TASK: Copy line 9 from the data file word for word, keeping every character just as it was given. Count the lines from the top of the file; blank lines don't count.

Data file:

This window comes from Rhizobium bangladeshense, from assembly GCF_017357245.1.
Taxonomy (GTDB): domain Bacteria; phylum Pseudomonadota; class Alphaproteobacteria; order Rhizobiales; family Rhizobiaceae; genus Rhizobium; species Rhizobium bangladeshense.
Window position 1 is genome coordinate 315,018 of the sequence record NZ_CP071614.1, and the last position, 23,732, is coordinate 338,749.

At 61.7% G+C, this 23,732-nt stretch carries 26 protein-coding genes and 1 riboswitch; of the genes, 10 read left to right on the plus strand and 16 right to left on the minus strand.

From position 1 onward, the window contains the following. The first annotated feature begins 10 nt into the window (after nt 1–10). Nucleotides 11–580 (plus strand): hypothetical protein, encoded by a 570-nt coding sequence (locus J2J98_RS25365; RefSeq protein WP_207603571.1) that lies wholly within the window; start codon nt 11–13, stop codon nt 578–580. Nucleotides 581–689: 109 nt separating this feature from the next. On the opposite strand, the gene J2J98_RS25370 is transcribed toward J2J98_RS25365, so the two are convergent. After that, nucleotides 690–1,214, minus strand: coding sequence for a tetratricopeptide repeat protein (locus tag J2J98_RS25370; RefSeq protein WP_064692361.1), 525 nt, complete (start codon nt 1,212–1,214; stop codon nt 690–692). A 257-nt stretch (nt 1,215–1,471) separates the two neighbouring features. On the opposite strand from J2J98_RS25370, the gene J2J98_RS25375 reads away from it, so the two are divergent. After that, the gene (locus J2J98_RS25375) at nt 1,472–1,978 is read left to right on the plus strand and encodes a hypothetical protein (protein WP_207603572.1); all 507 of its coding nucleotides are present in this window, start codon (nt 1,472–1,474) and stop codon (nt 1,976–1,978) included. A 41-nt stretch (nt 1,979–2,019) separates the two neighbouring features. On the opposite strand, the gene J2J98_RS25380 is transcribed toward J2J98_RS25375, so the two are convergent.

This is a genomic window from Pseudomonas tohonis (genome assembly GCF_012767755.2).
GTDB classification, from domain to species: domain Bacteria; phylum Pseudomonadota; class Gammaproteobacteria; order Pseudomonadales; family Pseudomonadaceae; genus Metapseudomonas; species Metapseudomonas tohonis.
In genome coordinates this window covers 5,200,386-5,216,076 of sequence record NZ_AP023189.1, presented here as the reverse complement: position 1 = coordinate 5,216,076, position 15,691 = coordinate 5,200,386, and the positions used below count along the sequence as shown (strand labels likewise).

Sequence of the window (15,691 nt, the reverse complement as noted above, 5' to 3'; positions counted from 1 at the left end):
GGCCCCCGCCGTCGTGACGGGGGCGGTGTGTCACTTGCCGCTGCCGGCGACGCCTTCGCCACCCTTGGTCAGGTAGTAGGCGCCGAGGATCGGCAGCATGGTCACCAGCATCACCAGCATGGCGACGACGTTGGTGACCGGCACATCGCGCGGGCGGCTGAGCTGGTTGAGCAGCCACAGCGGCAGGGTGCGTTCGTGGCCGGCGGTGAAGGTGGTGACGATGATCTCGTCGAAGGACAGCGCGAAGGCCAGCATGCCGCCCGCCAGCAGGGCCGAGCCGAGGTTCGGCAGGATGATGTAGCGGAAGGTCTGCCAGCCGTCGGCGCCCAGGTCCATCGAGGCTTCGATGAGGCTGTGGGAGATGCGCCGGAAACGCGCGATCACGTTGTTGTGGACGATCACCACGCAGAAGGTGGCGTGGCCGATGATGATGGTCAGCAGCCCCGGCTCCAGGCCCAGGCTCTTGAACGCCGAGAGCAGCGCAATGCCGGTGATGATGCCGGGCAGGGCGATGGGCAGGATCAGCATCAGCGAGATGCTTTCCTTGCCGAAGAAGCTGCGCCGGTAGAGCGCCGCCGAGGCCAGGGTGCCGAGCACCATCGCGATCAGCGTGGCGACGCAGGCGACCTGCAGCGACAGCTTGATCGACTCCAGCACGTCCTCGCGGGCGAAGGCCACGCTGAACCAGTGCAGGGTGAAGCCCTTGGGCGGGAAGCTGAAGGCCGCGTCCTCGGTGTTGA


Sequence of the window (15,691 nt, the reverse complement as noted above, 5' to 3'; positions counted from 1 at the left end):